Being diagnosed with a degenerative retinal disorder can be a frightening experience -- especially for those in the midst of their prime working years. Adjusting to the physical and logistical challenges that come with partial to total vision loss after decades of clear vision can be tough, and adding additional vision and health-related expenses at a time when your ability to earn an income could be at risk is especially stressful. Fortunately, there are some benefits to which you may now be entitled that can help defray any additional expenses and provide you with a monthly income for the rest of your life. Read on to learn more about some of the disability and tax-related benefits available to those who suffer from vision loss.
Social Security Disability or Supplemental Security Income benefits
The federal government has designed two disability income programs to help support Americans with physical or mental ailments that make holding down a job impossible. Social Security Disability (SSD) is available to individuals who have spent a certain number of years in the paid workforce and have paid FICA taxes during that time. Like Social Security retirement benefits, SSD benefits are partially based on the amount of income you earned during your working years -- higher-paid workers generally receive a higher amount in benefits.
Supplemental Security Income (SSI) is a subsistence-level income that will help provide the basics for those who have been disabled their entire adult lives or who haven't quite worked enough quarters to qualify for SSD benefits. Because this benefit is available to those who don't qualify for SSD, it's generally a much smaller amount than available for those who have paid FICA taxes for a number of years.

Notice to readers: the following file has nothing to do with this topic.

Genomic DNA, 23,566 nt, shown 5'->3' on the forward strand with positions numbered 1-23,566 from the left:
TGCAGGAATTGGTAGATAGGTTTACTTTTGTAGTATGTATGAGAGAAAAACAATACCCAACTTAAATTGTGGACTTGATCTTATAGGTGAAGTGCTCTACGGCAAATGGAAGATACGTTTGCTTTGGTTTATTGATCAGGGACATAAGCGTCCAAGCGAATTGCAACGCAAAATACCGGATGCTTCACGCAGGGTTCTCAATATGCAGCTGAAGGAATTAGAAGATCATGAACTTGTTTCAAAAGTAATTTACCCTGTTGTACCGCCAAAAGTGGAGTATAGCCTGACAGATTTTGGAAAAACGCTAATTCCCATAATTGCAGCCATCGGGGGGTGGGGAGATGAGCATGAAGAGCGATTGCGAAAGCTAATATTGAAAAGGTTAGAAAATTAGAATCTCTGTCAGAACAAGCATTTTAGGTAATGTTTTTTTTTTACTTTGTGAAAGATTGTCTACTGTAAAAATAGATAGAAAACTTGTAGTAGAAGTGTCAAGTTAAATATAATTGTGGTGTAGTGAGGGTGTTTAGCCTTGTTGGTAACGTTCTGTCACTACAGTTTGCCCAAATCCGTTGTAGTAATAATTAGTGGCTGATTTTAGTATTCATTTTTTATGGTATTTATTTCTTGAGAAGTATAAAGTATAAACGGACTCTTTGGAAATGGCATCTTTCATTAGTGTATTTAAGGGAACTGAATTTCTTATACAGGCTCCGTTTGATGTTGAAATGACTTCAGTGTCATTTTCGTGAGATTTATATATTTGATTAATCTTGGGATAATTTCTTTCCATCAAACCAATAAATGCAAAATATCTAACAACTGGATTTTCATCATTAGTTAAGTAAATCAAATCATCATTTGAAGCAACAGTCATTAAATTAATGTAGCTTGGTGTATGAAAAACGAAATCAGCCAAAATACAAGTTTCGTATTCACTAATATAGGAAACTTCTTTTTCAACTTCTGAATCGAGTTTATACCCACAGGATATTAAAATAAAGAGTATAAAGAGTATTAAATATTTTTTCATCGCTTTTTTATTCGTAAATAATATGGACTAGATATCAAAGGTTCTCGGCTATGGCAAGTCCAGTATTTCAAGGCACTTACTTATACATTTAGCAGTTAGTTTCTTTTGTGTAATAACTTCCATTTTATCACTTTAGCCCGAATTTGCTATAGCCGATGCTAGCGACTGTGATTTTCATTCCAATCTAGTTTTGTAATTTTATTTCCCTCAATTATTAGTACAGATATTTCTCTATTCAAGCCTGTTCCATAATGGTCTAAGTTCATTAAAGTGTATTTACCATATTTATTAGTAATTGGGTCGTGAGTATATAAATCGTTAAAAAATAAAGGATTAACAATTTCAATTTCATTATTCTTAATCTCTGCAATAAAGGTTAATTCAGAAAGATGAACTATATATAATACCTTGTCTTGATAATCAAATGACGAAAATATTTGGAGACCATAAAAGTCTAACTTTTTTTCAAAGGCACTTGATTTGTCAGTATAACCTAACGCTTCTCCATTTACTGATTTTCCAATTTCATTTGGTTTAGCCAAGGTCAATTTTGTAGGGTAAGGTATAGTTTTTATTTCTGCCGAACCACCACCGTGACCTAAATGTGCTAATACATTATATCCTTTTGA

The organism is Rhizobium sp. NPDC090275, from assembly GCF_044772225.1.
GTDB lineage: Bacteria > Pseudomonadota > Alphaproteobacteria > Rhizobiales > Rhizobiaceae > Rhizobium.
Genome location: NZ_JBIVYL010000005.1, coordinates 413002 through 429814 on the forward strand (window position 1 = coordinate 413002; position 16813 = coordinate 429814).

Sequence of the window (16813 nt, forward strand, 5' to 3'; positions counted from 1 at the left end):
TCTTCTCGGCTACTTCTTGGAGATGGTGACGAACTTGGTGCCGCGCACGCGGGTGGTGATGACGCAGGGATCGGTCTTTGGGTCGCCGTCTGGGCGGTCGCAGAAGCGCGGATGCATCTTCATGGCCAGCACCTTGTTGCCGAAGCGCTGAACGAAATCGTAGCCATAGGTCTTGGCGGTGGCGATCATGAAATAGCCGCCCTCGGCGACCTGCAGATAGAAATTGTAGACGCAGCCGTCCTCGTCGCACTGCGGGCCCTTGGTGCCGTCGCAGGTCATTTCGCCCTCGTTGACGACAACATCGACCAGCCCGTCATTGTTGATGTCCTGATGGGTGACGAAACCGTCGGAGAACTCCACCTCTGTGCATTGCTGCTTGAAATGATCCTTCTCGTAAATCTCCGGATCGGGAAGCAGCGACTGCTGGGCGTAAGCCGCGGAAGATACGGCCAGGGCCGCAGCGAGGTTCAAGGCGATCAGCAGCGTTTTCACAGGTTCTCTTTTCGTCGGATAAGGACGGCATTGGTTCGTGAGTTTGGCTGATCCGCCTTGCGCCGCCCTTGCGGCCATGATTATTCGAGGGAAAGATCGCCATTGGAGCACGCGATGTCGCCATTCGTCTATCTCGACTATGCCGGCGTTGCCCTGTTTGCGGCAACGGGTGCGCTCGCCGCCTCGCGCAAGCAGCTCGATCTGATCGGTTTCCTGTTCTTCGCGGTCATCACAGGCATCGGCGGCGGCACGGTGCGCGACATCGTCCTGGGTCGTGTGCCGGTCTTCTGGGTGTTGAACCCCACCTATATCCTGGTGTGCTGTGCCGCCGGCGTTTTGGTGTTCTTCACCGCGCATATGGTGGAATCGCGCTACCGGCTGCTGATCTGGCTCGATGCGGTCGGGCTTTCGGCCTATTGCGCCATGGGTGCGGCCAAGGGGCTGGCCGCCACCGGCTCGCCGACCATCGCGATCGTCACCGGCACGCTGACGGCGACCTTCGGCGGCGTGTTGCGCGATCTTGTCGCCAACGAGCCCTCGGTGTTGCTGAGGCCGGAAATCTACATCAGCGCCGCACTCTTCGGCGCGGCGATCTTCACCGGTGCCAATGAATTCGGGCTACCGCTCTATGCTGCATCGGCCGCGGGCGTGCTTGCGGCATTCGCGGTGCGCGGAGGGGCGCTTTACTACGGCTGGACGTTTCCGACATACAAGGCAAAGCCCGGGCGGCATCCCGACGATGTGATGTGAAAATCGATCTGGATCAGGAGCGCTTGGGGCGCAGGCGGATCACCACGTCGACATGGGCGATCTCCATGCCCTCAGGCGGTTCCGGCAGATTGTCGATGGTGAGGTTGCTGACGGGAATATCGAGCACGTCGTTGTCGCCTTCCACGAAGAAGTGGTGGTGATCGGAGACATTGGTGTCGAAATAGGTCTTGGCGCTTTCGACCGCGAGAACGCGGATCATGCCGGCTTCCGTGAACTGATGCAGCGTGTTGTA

If your macular degeneration is serious enough to prevent you from driving to work, it's likely you'll be deemed disabled and can begin collecting SSD or SSI benefits after a short waiting period. However, the Social Security Administration has some special rules that can allow you to perform work from home (or off-site) and earn a small income without compromising your ability to collect disability benefits. As long as your income from "substantial gainful activity" (SGA) (as opposed to passive income like investments) is under $1,820 per month, you'll be able to continue to receive SSD benefits until your income exceeds this amount for a certain number of months. You may be able to order some transcription software or other enabling devices that will let you work from home and supplement your disability income without putting you at physical risk.
In addition to the provision of SSD and SSI benefits, the federal government has designed some tax incentives for blind Americans that can help lower your tax bill significantly. Some states that impose an income tax have also designed benefits for blind residents, but these can vary widely by area. You'll likely want to consult an accountant or professional tax preparer before filing your first income tax return after you've been deemed legally blind to ensure you receive all the deductions and credits to which you're entitled.
For filers who have some earned income but are still below the SGA threshold, filing a federal income tax return can provide you with a hefty refund thanks to the Earned Income Tax Credit (EITC). For certain low-income filers, this could result in a net gain -- allowing you to collect more in tax refunds than you've paid in income tax. You'll also be able to deduct a larger amount than non-blind taxpayers as a standard deduction, or can choose to use your vision-related medical expenses to help you itemize your deductions for an even larger refund.
For more information about using Social Security for your livelihood, contact an attorney such as J W Chalkley III PA.